Many investors believe that cash is an unexciting but safe investment, based on the traditional method of monitoring investment risk, in terms of volatility of return. In other words, an investment which fluctuates widely in value is higher risk than one which will maintain its value consistently. Cash appears to be the lowest risk asset.
Whilst this has been the foundation for a large amount of financial theory, common sense dictates that an asset which holds its value in nominal terms may not be such a great investment under inflationary conditions. An apparently conservative approach in portfolio management might allocate too much to cash and ignore the erosion of purchasing power by inflation.
To illustrate this point we set out a table which shows the erosion of purchasing power of a £10,000 lump sum over various time periods, at different rates of inflation. For simplicity and reflecting current reality we assume no interest income. At the extreme end of the illustration, using 15% inflation over 25 years, the value of a £10,000 lump sum has been eroded to £304. Whilst the Bank of England is targeting 2% inflation, over 25 years this is still sufficient to reduce purchasing power by 39%. The effect may in fact be greater than this assumes, as retail price inflation does not reflect inflation in a number of categories which are more relevant to high net worth individuals, such as healthcare or education expenses, that typically rise at faster rates.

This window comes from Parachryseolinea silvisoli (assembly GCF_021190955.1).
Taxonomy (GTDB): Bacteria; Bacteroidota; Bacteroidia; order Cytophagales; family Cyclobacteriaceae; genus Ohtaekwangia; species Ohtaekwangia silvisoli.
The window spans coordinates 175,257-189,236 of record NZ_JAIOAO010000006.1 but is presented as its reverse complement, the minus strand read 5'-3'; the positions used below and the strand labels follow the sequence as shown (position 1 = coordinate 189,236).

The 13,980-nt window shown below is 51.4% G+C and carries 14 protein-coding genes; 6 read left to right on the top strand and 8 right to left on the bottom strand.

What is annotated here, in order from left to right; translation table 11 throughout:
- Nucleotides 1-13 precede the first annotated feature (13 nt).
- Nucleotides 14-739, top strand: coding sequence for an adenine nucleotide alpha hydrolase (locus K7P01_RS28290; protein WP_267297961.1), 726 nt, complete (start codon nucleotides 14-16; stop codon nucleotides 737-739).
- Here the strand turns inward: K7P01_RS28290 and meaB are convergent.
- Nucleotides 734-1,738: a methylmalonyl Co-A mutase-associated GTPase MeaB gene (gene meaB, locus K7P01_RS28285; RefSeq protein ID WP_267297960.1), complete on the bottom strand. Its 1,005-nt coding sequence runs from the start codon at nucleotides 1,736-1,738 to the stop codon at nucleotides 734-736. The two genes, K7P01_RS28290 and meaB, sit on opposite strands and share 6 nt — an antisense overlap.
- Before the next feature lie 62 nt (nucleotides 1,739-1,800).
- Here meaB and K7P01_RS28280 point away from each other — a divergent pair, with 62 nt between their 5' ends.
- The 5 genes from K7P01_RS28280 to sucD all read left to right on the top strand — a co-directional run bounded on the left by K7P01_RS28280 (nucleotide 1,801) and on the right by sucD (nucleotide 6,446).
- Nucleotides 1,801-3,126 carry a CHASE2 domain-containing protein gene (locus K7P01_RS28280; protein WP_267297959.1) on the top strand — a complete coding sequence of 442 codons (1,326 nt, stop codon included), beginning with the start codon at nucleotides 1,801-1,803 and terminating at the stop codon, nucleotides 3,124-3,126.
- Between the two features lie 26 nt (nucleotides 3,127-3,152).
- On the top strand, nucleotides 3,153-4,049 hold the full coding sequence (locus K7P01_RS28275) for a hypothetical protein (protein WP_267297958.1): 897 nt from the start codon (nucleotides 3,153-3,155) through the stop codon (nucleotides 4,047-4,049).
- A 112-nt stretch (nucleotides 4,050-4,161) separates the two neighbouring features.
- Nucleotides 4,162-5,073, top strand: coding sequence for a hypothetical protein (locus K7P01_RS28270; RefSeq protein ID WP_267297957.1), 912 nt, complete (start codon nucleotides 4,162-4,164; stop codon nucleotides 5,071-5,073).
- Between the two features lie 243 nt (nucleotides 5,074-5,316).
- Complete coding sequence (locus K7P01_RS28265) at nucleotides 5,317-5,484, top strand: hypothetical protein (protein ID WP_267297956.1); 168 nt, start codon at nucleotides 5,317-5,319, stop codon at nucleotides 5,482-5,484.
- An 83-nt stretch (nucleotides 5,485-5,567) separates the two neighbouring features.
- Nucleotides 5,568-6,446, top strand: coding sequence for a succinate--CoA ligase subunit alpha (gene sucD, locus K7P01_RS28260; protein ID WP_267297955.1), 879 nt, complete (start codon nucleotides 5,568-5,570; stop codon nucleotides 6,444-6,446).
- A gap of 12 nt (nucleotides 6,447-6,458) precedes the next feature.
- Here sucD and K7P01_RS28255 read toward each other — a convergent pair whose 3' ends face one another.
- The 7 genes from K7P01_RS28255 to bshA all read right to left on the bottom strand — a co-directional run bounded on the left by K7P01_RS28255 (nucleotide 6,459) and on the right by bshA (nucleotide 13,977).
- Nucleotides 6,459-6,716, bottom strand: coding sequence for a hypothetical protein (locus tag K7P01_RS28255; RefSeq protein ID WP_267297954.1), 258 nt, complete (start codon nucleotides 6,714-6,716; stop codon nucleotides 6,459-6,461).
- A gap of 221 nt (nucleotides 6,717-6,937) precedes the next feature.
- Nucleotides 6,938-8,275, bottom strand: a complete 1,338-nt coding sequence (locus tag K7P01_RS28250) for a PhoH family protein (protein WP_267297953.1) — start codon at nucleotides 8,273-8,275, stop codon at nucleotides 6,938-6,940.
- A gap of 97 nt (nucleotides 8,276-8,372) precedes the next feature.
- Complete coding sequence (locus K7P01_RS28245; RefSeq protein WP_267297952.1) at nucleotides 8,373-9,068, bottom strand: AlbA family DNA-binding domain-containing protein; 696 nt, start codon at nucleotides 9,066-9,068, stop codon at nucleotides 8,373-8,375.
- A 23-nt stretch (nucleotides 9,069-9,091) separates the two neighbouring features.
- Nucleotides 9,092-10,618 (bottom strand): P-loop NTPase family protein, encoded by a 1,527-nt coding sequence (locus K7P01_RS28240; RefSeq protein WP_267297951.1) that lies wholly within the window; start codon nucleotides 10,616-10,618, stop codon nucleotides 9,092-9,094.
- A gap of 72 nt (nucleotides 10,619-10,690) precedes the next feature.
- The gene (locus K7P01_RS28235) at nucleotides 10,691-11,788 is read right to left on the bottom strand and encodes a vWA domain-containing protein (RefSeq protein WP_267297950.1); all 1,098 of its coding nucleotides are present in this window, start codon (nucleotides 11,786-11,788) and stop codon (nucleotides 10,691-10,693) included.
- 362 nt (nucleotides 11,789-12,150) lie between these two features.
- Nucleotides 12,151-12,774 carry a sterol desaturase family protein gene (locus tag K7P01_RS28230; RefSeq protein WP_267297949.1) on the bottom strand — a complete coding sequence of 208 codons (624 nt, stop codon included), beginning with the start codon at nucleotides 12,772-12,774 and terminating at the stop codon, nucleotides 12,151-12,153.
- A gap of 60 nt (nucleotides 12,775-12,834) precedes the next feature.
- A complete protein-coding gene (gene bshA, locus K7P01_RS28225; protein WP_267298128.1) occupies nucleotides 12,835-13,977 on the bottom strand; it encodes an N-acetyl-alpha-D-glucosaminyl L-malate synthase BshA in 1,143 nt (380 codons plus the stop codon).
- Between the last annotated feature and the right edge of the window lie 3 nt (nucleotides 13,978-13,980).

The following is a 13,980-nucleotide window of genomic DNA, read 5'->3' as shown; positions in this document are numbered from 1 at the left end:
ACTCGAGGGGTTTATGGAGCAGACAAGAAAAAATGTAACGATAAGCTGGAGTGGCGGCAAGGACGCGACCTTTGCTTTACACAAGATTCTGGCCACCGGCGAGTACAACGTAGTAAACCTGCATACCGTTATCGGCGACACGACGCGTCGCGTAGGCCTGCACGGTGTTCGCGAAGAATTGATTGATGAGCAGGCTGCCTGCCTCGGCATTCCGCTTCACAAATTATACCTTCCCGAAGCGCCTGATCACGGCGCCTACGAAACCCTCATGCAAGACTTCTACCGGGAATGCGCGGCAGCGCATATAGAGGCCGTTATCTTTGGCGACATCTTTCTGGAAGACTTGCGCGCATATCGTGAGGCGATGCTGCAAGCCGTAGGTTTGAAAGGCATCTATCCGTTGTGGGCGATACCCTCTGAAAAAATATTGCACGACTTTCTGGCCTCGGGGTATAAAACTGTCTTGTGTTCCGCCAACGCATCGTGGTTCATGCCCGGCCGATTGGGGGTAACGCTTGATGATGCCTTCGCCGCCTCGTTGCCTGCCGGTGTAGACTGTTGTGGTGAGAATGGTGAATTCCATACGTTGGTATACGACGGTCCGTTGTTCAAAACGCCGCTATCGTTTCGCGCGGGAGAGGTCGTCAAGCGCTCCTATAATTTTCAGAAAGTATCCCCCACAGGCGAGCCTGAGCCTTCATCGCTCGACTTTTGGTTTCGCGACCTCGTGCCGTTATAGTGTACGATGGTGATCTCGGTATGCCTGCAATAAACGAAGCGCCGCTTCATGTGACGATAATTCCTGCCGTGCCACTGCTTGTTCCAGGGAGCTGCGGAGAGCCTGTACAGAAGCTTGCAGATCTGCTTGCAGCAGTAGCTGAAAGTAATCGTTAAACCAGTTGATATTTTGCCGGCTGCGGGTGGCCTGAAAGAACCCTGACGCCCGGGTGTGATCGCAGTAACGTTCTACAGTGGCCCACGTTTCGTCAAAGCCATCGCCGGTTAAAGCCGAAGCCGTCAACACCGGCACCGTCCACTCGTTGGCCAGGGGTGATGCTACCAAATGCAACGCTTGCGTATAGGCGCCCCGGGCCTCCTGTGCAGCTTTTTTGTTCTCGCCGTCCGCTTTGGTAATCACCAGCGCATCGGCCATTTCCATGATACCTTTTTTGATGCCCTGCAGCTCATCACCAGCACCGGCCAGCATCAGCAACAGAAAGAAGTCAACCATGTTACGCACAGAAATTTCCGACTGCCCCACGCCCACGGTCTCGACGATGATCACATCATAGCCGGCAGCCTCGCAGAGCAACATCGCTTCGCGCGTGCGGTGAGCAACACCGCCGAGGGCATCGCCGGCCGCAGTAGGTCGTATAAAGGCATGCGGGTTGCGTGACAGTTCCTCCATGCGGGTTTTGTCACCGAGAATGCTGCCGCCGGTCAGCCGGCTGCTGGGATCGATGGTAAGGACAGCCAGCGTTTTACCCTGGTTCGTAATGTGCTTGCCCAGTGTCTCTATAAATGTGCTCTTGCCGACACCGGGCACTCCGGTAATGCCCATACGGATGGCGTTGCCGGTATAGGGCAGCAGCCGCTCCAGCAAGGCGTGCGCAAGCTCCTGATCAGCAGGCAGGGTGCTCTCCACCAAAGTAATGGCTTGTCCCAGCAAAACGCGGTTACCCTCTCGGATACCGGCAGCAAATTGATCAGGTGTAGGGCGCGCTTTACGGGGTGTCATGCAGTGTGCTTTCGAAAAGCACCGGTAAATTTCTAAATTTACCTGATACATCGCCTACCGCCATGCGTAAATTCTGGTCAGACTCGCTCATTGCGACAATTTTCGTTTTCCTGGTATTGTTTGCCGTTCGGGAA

We recognise the diversification role and the opportunity benefit of holding cash in a portfolio, i.e. to be able to take advantage of market volatility to buy assets cheaply, but these charts also illustrate that allocating too much to cash in an environment where inflation takes hold could be described as ‘reckless conservatism’.
This paper is prepared by Optimus Capital LLP and is not intended to be relied upon as a forecast, research or investment advice, and is not a recommendation, offer or solicitation to buy or sell any securities or to adopt any investment strategy. This document contains general information only and is not intended to represent general or specific investment or professional advice. The information does not take into account any individual’s financial circumstances or goals. An assessment should be made as to whether the information is appropriate in individual circumstances and consideration should be given to talking to a financial or other professional adviser before making an investment decision. Investment involves risks to both capital values and to levels of income received. Past performance is no guide to future results, and you may not receive back all the money invested.
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